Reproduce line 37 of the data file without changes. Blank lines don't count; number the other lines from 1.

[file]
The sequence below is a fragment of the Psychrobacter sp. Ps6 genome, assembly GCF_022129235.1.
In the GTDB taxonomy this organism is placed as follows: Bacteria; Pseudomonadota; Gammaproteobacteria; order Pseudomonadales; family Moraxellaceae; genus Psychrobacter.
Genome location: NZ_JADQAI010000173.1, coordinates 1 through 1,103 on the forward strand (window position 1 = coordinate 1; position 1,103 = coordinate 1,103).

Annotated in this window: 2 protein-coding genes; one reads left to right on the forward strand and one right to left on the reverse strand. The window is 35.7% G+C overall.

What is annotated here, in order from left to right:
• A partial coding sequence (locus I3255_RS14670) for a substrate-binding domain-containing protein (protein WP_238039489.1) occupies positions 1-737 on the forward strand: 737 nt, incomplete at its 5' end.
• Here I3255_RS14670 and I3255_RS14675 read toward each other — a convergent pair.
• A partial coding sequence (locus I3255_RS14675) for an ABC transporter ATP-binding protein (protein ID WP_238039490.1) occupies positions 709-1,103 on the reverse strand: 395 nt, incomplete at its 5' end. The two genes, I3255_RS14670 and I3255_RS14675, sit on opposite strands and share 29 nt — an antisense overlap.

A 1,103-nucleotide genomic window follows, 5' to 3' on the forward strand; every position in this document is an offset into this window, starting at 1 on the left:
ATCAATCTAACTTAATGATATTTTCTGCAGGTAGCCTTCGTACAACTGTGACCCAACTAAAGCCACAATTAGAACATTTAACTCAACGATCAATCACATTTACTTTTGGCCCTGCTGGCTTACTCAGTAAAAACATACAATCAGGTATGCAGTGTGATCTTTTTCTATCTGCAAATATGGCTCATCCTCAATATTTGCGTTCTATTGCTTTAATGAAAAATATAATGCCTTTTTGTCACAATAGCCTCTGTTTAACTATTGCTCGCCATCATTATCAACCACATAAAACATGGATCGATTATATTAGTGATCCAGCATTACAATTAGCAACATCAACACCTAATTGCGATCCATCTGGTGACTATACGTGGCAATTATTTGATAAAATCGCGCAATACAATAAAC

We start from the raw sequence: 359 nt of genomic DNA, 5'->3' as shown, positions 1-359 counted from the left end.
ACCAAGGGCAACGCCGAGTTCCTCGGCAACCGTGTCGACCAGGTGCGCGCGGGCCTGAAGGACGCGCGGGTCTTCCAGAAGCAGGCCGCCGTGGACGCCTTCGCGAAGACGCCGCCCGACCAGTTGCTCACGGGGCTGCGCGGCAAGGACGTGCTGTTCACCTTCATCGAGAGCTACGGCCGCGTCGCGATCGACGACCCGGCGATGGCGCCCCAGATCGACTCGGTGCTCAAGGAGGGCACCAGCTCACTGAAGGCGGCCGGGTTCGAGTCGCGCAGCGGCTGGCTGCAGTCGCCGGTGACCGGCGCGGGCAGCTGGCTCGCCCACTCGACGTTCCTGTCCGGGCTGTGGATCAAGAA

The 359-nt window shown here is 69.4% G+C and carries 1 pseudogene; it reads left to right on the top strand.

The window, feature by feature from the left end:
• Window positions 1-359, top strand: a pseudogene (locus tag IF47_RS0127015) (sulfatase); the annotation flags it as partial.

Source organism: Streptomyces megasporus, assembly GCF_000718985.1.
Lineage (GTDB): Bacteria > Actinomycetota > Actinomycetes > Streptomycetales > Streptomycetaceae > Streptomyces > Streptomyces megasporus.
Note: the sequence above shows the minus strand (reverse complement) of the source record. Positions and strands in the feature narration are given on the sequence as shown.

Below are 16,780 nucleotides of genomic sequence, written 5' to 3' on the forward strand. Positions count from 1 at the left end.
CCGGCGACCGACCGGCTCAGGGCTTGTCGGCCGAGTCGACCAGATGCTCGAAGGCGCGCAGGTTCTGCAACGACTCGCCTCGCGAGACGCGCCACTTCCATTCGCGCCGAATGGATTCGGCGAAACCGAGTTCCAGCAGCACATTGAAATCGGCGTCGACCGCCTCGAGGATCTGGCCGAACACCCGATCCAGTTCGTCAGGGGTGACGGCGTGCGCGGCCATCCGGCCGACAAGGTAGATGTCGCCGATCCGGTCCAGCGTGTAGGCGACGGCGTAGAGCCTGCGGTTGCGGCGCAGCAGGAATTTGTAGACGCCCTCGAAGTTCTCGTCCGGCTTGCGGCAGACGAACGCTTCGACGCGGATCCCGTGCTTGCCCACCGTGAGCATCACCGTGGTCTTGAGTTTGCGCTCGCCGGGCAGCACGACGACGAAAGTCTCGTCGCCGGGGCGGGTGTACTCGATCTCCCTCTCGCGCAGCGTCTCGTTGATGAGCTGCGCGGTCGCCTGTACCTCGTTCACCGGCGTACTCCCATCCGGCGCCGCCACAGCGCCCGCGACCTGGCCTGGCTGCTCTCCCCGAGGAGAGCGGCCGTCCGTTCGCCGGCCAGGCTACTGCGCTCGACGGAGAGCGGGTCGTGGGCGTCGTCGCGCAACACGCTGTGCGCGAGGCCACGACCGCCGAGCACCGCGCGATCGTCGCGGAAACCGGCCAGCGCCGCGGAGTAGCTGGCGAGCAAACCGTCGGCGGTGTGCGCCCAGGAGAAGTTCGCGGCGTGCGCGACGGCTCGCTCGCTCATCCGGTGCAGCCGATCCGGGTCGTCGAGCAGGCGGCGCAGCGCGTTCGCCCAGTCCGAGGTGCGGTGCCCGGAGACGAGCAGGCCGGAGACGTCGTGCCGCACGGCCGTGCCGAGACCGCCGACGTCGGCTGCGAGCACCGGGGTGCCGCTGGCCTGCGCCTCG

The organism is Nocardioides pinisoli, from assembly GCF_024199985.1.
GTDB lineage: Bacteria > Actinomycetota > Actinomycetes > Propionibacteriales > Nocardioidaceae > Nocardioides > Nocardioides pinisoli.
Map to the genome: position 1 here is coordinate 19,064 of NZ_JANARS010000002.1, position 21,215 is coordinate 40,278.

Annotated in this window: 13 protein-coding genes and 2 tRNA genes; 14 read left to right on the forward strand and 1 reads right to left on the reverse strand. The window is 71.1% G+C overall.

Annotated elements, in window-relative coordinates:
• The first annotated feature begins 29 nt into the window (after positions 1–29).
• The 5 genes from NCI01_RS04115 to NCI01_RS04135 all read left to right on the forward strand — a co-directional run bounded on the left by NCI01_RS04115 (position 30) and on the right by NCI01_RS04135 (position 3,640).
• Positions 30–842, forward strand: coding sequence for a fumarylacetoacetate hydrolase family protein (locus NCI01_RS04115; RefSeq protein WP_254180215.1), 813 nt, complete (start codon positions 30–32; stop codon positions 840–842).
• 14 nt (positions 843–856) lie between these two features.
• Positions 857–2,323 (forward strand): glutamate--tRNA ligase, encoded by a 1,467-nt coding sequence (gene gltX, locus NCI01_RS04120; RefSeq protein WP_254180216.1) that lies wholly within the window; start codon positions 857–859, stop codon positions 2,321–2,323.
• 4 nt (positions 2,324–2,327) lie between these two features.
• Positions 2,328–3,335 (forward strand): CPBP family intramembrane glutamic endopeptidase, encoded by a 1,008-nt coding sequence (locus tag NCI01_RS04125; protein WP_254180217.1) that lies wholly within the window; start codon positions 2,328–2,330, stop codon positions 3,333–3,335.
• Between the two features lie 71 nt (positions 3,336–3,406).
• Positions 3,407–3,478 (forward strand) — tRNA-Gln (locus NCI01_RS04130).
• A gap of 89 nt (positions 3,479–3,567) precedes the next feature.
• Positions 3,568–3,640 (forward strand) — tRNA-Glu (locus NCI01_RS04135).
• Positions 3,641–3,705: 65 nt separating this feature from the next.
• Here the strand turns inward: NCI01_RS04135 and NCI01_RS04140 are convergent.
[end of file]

• Positions 3,641–3,705: 65 nt separating this feature from the next.